As organizations accelerate their DevOps practices and move toward continuous delivery, cloud adoption plays a pivotal role. But visibility into cloud infrastructure and provider practices will remain a security Achilles heel until businesses can get better monitoring and insight into public cloud assets. According to a new survey out by the SANS Institute, even as the amount of sensitive data housed in public cloud infrastructure explodes, many organizations haven’t found a way to lick the visibility problem.
Sponsored by CloudPassage and conducted among nearly 500 IT professionals, the survey showed that both PaaS and IaaS are on a huge upswing. In the next 12 months organizations report that they will approximately double usage of both models. IaaS in particular shows the biggest growth among cloud usage models, as 29 percent of organizations report they’ll deploy IaaS for the first time in the next year. Among the major drivers for this growth, 61 percent of organizations said time to deployment was key, while 54 percent said they were moving to the cloud because they can’t scale their own solutions.
In those cloud deployments, well over half of organizations are processing or storing sensitive data in their public cloud environments or aren’t sure if they have sensitive data in the cloud. At least one in five organizations said they use the cloud to store or process intellectual property, customer financial information or health records. Meanwhile, 52 percent said they used the cloud to store and process business intelligence data, while 48 percent store or process employee records.
Visibility concerns trump all others when organizations related their problems with cloud adoption—nearly 60 percent reported having issues with a lack of visibility into service provider operations. Nearly half of organizations related they had issues getting proper incident response support from providers due to visibility issues. And 46 percent reported having issues with VM and workload visibility. While not quite as widespread as general visibility woes, a quarter of organizations reported that provider-introduced vulnerabilities resulted in a breach or incident. Unfortunately, organizations are more likely than not unable to test for these kind of issues proactively. Only about 24 percent of organizations work with providers that allow them to do penetration testing on their public cloud assets.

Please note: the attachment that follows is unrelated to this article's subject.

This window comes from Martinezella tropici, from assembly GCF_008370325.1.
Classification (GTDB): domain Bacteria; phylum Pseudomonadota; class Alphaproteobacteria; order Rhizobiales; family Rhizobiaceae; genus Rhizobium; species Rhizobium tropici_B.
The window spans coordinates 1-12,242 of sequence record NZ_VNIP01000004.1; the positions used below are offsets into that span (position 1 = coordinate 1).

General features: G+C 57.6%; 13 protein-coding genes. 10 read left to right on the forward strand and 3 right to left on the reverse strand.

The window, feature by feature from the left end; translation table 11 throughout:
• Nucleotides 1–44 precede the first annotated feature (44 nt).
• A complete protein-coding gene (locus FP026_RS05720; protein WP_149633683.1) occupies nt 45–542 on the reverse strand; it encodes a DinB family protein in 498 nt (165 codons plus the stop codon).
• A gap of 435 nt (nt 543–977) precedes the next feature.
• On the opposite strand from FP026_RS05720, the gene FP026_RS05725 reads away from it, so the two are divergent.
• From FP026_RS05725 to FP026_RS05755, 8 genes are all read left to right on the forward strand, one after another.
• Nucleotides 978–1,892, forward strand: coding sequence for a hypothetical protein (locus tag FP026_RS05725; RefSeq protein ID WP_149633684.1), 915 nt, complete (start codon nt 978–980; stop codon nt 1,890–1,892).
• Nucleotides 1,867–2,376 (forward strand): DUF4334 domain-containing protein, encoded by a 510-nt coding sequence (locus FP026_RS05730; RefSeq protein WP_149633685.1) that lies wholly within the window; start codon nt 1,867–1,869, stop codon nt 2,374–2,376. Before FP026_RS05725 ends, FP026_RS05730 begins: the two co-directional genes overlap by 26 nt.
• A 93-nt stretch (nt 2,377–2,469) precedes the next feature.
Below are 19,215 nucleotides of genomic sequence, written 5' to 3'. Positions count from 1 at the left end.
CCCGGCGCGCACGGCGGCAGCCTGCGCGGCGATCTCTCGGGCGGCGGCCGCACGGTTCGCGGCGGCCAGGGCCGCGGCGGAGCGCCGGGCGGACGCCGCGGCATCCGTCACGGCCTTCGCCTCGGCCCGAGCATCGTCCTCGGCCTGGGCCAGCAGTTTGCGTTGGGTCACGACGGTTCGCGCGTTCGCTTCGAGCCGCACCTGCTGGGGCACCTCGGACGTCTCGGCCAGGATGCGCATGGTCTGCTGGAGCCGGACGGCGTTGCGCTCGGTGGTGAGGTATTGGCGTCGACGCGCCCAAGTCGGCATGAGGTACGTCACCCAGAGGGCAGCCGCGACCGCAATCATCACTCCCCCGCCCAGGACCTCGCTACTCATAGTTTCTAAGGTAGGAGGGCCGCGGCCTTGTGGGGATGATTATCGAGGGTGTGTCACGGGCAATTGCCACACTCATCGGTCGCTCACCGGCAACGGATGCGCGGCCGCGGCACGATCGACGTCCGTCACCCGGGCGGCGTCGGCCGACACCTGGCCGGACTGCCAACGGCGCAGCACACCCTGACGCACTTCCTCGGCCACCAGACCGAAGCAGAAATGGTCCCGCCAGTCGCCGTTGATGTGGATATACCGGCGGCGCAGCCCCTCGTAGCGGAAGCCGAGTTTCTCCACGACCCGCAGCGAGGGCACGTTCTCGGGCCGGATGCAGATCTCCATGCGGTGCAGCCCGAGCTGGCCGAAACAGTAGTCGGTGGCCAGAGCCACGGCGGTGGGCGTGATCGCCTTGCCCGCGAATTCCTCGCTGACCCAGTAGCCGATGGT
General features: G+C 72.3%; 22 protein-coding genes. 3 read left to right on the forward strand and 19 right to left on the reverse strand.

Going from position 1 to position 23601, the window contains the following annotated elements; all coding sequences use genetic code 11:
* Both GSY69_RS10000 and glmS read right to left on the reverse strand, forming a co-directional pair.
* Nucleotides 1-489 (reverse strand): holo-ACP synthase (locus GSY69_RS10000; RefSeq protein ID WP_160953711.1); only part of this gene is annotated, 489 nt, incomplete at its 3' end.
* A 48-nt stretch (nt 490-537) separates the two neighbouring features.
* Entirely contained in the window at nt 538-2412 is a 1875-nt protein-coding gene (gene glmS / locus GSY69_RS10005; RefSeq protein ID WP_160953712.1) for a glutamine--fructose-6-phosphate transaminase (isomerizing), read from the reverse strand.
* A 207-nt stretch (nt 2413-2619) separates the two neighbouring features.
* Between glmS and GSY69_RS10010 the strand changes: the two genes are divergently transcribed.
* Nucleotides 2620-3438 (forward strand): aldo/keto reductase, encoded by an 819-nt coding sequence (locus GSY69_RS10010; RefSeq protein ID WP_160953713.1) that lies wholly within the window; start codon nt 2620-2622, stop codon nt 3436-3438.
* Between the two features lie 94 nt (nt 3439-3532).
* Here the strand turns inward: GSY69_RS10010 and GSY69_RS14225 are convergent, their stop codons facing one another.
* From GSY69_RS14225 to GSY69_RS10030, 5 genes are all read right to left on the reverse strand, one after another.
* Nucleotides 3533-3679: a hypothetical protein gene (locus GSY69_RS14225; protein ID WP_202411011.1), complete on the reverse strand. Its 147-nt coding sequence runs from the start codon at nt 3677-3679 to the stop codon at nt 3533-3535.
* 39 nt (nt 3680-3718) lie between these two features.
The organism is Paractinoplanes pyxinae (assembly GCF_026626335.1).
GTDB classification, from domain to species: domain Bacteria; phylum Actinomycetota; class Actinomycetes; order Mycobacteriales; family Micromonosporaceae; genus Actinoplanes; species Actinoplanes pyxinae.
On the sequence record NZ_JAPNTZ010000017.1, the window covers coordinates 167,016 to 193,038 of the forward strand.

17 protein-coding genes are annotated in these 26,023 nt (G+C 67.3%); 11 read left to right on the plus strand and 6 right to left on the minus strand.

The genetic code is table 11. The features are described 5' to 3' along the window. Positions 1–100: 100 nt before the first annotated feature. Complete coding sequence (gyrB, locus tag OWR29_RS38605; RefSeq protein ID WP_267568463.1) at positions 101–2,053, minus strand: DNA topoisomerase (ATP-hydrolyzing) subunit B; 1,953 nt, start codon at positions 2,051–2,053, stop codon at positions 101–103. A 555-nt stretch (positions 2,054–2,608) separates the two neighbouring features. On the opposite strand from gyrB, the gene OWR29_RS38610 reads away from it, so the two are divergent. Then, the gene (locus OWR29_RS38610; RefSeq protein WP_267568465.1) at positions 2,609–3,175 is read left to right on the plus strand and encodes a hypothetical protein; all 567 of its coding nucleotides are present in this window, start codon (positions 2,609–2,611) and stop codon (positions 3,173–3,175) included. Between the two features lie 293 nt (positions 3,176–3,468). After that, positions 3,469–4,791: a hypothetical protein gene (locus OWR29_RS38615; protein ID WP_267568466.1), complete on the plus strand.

Diving deeper into this issue, one of the big problems is the inability for organizations to fold their cloud operations into overall security monitoring and management—37 percent of organizations reported there’s just a lack of consistent security controls that integrate with on-premises tools and security management.
“The biggest issue, which goes back to the problem of visibility into internal cloud provider operations, is the lack of access to log files and other forensic artifacts, experienced by 53% of respondents,” says the report’s author, Dave Shackleford. He recommends that as organizations evaluate their public cloud relationships, they consider controls like logging, multifactor authentication, encryption and compatibility with security products that work natively within that cloud infrastructure.